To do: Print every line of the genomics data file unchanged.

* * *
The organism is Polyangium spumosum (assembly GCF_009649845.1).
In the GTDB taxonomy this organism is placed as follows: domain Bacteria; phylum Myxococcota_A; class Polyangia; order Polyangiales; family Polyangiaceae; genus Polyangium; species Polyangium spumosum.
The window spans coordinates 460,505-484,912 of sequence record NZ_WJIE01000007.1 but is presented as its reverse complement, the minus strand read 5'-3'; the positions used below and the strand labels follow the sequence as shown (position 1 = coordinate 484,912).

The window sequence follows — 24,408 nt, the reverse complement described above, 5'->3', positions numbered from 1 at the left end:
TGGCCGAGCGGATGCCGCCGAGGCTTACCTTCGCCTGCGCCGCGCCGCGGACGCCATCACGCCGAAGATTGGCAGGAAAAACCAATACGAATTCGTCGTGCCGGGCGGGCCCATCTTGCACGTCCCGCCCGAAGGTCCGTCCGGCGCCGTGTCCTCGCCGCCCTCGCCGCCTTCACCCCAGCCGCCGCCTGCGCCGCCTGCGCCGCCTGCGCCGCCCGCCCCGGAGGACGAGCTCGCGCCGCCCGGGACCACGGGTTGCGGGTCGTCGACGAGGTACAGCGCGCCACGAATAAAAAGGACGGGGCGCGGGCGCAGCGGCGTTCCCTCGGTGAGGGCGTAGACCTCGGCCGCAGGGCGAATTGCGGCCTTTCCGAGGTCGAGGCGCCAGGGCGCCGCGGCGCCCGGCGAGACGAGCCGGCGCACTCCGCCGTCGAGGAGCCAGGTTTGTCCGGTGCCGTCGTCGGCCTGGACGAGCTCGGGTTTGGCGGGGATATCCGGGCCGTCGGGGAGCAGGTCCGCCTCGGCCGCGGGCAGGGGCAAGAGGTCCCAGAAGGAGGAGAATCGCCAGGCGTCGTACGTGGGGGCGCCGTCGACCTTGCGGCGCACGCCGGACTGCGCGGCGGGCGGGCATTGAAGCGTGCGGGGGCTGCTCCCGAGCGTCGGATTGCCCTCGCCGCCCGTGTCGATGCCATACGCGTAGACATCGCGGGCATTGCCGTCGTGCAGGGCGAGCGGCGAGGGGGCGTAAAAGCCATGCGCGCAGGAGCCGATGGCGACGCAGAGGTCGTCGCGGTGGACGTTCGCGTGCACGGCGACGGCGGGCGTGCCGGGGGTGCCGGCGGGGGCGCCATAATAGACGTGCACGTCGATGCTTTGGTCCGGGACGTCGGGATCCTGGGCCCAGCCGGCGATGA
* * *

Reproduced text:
The organism is Polyangium spumosum (assembly GCF_009649845.1).
In the GTDB taxonomy this organism is placed as follows: domain Bacteria; phylum Myxococcota_A; class Polyangia; order Polyangiales; family Polyangiaceae; genus Polyangium; species Polyangium spumosum.
The window spans coordinates 460,505-484,912 of sequence record NZ_WJIE01000007.1 but is presented as its reverse complement, the minus strand read 5'-3'; the positions used below and the strand labels follow the sequence as shown (position 1 = coordinate 484,912).

The window sequence follows — 24,408 nt, the reverse complement described above, 5'->3', positions numbered from 1 at the left end:
TGGCCGAGCGGATGCCGCCGAGGCTTACCTTCGCCTGCGCCGCGCCGCGGACGCCATCACGCCGAAGATTGGCAGGAAAAACCAATACGAATTCGTCGTGCCGGGCGGGCCCATCTTGCACGTCCCGCCCGAAGGTCCGTCCGGCGCCGTGTCCTCGCCGCCCTCGCCGCCTTCACCCCAGCCGCCGCCTGCGCCGCCTGCGCCGCCTGCGCCGCCCGCCCCGGAGGACGAGCTCGCGCCGCCCGGGACCACGGGTTGCGGGTCGTCGACGAGGTACAGCGCGCCACGAATAAAAAGGACGGGGCGCGGGCGCAGCGGCGTTCCCTCGGTGAGGGCGTAGACCTCGGCCGCAGGGCGAATTGCGGCCTTTCCGAGGTCGAGGCGCCAGGGCGCCGCGGCGCCCGGCGAGACGAGCCGGCGCACTCCGCCGTCGAGGAGCCAGGTTTGTCCGGTGCCGTCGTCGGCCTGGACGAGCTCGGGTTTGGCGGGGATATCCGGGCCGTCGGGGAGCAGGTCCGCCTCGGCCGCGGGCAGGGGCAAGAGGTCCCAGAAGGAGGAGAATCGCCAGGCGTCGTACGTGGGGGCGCCGTCGACCTTGCGGCGCACGCCGGACTGCGCGGCGGGCGGGCATTGAAGCGTGCGGGGGCTGCTCCCGAGCGTCGGATTGCCCTCGCCGCCCGTGTCGATGCCATACGCGTAGACATCGCGGGCATTGCCGTCGTGCAGGGCGAGCGGCGAGGGGGCGTAAAAGCCATGCGCGCAGGAGCCGATGGCGACGCAGAGGTCGTCGCGGTGGACGTTCGCGTGCACGGCGACGGCGGGCGTGCCGGGGGTGCCGGCGGGGGCGCCATAATAGACGTGCACGTCGATGCTTTGGTCCGGGACGTCGGGATCCTGGGCCCAGCCGGCGATGA